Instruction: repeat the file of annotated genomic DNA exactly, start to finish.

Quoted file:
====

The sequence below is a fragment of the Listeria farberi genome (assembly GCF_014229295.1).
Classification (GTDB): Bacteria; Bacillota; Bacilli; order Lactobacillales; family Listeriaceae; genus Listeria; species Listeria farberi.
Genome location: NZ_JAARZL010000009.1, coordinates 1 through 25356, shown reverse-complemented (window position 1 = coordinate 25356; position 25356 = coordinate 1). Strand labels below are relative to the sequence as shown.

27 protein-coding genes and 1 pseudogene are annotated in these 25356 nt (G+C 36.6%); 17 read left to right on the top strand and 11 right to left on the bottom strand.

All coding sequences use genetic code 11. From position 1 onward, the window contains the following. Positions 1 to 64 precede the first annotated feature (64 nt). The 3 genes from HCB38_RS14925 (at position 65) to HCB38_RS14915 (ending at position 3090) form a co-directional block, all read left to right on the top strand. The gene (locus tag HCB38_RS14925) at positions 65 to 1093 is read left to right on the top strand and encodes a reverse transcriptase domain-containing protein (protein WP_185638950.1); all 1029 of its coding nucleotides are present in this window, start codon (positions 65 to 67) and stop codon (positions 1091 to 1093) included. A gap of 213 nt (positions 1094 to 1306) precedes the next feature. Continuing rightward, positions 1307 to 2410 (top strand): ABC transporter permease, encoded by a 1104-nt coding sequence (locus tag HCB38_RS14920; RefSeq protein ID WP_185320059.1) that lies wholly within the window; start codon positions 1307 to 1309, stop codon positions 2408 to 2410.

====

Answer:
The sequence below is a fragment of the Listeria farberi genome (assembly GCF_014229295.1).
Classification (GTDB): Bacteria; Bacillota; Bacilli; order Lactobacillales; family Listeriaceae; genus Listeria; species Listeria farberi.
Genome location: NZ_JAARZL010000009.1, coordinates 1 through 25356, shown reverse-complemented (window position 1 = coordinate 25356; position 25356 = coordinate 1). Strand labels below are relative to the sequence as shown.

27 protein-coding genes and 1 pseudogene are annotated in these 25356 nt (G+C 36.6%); 17 read left to right on the top strand and 11 right to left on the bottom strand.

All coding sequences use genetic code 11. From position 1 onward, the window contains the following. Positions 1 to 64 precede the first annotated feature (64 nt). The 3 genes from HCB38_RS14925 (at position 65) to HCB38_RS14915 (ending at position 3090) form a co-directional block, all read left to right on the top strand. The gene (locus tag HCB38_RS14925) at positions 65 to 1093 is read left to right on the top strand and encodes a reverse transcriptase domain-containing protein (protein WP_185638950.1); all 1029 of its coding nucleotides are present in this window, start codon (positions 65 to 67) and stop codon (positions 1091 to 1093) included. A gap of 213 nt (positions 1094 to 1306) precedes the next feature. Continuing rightward, positions 1307 to 2410 (top strand): ABC transporter permease, encoded by a 1104-nt coding sequence (locus tag HCB38_RS14920; RefSeq protein ID WP_185320059.1) that lies wholly within the window; start codon positions 1307 to 1309, stop codon positions 2408 to 2410.